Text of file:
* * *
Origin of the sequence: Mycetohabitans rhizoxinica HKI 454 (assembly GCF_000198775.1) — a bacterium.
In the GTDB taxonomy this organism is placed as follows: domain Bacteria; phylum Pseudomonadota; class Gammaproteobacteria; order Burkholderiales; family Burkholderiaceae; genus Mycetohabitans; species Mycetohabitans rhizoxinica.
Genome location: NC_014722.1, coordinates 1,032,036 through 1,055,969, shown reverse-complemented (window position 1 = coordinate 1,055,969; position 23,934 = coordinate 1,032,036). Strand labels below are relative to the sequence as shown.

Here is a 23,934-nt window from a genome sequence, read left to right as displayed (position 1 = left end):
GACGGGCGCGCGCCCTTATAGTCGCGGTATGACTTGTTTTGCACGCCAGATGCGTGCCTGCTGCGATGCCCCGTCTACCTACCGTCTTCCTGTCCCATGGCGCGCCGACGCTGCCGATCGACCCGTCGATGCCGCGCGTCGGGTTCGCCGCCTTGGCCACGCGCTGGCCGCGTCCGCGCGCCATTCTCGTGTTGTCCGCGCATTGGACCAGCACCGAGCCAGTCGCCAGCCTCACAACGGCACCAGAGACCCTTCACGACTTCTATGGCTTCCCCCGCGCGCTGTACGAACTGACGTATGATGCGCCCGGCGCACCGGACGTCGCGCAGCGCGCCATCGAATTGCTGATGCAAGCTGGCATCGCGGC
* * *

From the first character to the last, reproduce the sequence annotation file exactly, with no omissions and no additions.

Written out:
Origin of the sequence: Mycetohabitans rhizoxinica HKI 454 (assembly GCF_000198775.1) — a bacterium.
In the GTDB taxonomy this organism is placed as follows: domain Bacteria; phylum Pseudomonadota; class Gammaproteobacteria; order Burkholderiales; family Burkholderiaceae; genus Mycetohabitans; species Mycetohabitans rhizoxinica.
Genome location: NC_014722.1, coordinates 1,032,036 through 1,055,969, shown reverse-complemented (window position 1 = coordinate 1,055,969; position 23,934 = coordinate 1,032,036). Strand labels below are relative to the sequence as shown.

Here is a 23,934-nt window from a genome sequence, read left to right as displayed (position 1 = left end):
GACGGGCGCGCGCCCTTATAGTCGCGGTATGACTTGTTTTGCACGCCAGATGCGTGCCTGCTGCGATGCCCCGTCTACCTACCGTCTTCCTGTCCCATGGCGCGCCGACGCTGCCGATCGACCCGTCGATGCCGCGCGTCGGGTTCGCCGCCTTGGCCACGCGCTGGCCGCGTCCGCGCGCCATTCTCGTGTTGTCCGCGCATTGGACCAGCACCGAGCCAGTCGCCAGCCTCACAACGGCACCAGAGACCCTTCACGACTTCTATGGCTTCCCCCGCGCGCTGTACGAACTGACGTATGATGCGCCCGGCGCACCGGACGTCGCGCAGCGCGCCATCGAATTGCTGATGCAAGCTGGCATCGCGGC